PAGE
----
Councilmember Corey O’Connor announced on Thursday, 12/10, that he would introduce an amendment to the 2021 City Budget that would fund affordable housing, build safe sidewalks, and invest in black-owned businesses. His amendment would do this by divesting the $4.15 million that is proposed for the construction of the controversial Mon Oakland Connector roadway. This ammendment is a necessary move that provides vital resources to help our community combat the pandemic’s economic depression instead of building a luxury transportation option for the universities.
Although the amendment’s language will not be finalized until Monday, Councilman O’Connor intends to move the $4.15M that was intended for the Mon Oakland Connector to instead support the following essential needs:
$2 Million to the Affordable Housing Opportunity fund to help address the housing and evictions crisis compounded by the pandemic.
~$1 Million to fund sidewalks in Hazelwood, and to create a pedestrian and bike-only path along Sylvan Ave.
~$1 million to Avenues of Hope, a program to support small Black-owned businesses on 7 specific Main Streets in the City, including Irvine/2nd Ave. in Hazelwood. This is a vital investment as small-businesses are struggling and restaurant workers are losing work due to the pandemic.
Councilman O’Connor’s amendment would deliver clear and immediate benefits to his constituents and to communities throughout the city. This amendment is the type of decisive action that we need NOW in order to protect our families from the pandemic’s worst effects.
The amendment’s investment in the Affordable Housing Opportunity Fund also supports calls made by Pittsburgh United and other housing advocates to double the size of the AHOF in order to fight the housing crisis that the pandemic has only amplified. Investment in these programs creates far more equity in this City than DOMI’s Mon Oakland Connector project that has been met with nothing but years of community resistance.
CONTACT YOUR CITY COUNCIL PERSON NOW and ask them to support Councilman O’Connor’s amendment to get resources to PGH families that have been hard-hit by the pandemic, instead of building a luxury transportation choice for CMU.
Council District #1 Councilperson Bobby Wilson Neighborhoods served: Allegheny center, Allegheny City Central, Allegheny West, Brighton Heights, Brightwood, East Allegheny, Fineview, Northview Heights, Observatory Hill, Spring Garden, Spring-Hill City, Summer Hill, Troy Hill Washington’s Landing. Contact: http://pittsburghpa.gov/district1/feedback Office: 412-255-2135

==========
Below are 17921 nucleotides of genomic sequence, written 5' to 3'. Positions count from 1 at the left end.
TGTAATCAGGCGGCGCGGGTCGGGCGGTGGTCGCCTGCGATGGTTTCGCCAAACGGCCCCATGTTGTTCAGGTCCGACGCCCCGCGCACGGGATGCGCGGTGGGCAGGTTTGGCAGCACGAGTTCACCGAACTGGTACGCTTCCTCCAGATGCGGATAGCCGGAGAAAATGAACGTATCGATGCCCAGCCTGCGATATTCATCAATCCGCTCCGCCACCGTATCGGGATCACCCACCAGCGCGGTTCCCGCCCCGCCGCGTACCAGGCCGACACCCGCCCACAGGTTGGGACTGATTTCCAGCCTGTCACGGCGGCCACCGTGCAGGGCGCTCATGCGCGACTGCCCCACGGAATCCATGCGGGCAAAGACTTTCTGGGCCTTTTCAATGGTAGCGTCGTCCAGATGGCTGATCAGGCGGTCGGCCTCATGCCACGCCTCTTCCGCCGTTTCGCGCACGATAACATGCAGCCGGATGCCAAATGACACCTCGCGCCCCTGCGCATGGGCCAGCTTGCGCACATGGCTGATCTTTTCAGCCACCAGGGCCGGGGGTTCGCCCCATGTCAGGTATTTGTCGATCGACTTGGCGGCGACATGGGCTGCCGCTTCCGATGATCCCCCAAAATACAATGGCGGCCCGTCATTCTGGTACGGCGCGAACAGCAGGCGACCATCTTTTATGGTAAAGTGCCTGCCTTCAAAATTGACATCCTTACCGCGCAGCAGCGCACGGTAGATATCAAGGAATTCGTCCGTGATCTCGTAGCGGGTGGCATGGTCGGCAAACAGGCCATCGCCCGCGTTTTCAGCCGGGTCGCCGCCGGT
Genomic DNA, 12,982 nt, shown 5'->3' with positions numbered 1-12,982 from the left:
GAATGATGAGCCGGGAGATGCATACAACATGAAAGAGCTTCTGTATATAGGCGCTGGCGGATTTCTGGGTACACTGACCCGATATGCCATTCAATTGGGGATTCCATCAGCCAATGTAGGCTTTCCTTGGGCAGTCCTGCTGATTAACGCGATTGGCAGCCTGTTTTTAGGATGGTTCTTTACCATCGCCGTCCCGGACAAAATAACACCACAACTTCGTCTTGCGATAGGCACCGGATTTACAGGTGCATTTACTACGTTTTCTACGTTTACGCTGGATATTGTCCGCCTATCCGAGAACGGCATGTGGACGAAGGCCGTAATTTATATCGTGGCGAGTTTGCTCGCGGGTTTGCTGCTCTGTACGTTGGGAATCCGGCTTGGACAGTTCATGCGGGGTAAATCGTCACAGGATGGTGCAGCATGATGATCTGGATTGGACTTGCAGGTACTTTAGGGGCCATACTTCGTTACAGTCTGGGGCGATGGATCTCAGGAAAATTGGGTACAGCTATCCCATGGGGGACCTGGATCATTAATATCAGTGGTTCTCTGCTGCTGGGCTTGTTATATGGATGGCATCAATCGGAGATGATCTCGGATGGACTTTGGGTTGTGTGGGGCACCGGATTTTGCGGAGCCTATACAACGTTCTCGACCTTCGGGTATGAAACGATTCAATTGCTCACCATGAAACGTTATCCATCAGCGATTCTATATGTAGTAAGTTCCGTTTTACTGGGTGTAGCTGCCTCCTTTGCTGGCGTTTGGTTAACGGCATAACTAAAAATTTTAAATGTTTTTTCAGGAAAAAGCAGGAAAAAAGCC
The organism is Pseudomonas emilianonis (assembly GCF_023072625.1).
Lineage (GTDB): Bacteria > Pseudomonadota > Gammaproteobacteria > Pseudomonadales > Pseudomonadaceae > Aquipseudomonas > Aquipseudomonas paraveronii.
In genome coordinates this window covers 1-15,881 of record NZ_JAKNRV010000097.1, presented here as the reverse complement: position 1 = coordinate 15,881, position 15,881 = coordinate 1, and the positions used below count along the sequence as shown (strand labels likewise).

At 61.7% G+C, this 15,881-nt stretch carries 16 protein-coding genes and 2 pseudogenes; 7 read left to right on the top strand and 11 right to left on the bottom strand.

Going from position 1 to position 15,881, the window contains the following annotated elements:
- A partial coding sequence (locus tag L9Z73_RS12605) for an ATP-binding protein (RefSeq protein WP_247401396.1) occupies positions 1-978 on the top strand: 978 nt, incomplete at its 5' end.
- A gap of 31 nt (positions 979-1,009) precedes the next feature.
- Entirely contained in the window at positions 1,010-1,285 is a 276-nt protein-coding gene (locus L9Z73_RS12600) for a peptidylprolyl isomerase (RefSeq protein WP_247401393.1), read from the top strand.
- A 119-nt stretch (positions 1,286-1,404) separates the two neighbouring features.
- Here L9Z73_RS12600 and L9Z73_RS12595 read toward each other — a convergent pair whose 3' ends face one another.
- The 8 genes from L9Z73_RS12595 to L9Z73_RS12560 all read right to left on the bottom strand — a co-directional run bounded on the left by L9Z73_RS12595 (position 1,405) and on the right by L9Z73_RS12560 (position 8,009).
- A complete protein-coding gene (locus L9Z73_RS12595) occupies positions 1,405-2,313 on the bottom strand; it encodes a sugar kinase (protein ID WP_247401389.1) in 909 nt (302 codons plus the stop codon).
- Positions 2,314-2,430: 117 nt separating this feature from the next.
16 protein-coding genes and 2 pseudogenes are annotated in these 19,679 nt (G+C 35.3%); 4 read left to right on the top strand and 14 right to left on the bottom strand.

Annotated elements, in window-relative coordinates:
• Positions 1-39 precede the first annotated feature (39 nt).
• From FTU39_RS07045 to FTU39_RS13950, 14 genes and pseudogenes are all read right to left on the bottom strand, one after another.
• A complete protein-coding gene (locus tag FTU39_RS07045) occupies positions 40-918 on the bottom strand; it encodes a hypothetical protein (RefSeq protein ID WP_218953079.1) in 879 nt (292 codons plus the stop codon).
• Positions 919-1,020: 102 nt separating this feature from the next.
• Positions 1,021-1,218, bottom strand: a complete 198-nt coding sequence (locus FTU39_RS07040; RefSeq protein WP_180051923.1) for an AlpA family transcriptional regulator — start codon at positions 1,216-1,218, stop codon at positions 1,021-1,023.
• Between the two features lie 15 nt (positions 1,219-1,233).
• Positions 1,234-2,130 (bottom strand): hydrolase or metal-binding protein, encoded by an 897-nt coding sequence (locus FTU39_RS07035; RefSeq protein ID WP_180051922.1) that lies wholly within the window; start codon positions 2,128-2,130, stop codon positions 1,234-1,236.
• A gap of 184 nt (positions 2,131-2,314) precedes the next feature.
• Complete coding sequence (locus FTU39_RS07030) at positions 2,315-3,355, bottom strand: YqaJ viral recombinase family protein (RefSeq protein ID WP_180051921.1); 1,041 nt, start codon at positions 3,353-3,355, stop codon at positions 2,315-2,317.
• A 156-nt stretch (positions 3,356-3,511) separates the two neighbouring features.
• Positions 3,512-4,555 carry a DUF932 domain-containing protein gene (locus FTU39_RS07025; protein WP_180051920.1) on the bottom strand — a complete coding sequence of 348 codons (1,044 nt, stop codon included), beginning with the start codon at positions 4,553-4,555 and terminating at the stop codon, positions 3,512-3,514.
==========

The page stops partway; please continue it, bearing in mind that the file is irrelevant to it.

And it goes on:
Council District #2 Councilwoman Theresa Kail-Smith Neighborhoods Served: Banksville, Chartiers City, Crafton Heights, Duquesne Heights, East Carnegie, Elliot, Esplen, Fairywood, Mount Washington, Oakwood, Ridgemont, Sheraden, West End, Westwood, Windgap, Contact: http://pittsburghpa.gov/district2/feedback Office: 412-255-8963
Council District #3 Councilman Bruce Kraus (City Council President) Neighborhoods Served: Allentown, Arlington, Arlington Hts., Beltzhoover, Central Oakland, Knoxville, Mt. Oliver, Oakcliffe, South Oakland, South Side Flats, South Side Slopes, St.Clair. Contact: http://pittsburghpa.gov/district3/feedback Email: email@example.com Office 412-255-2130
Council District #4 Councilwoman Anthony Coghill Neighborhoods Served: Beechview, Bon Air, Brookline, Carrick, Mt. Washington, Overbrook. Contact: http://pittsburghpa.gov/district4/contact Office: 412-255-2131
Council District #5 Councilman Corey O’Connor Neighborhoods Served: Glen Hazel, Greenfield, Hays, Hazelwood, Lincoln Place, New Homestead, Regent Square, Squirrel Hill, Swisshelm Park. Contact: http://pittsburghpa.gov/district5/feedback Office: 412-255-8965
Council District #7 Councilwoman Deb Gross Neighborhoods Served: Bloomfield, Friendship, Highland Park, Lawrenceville, Morningside, Polish Hill, Stanton Heights, Strip District. Contact: http://pittsburghpa.gov/district7/feedback Office: 412-255-2140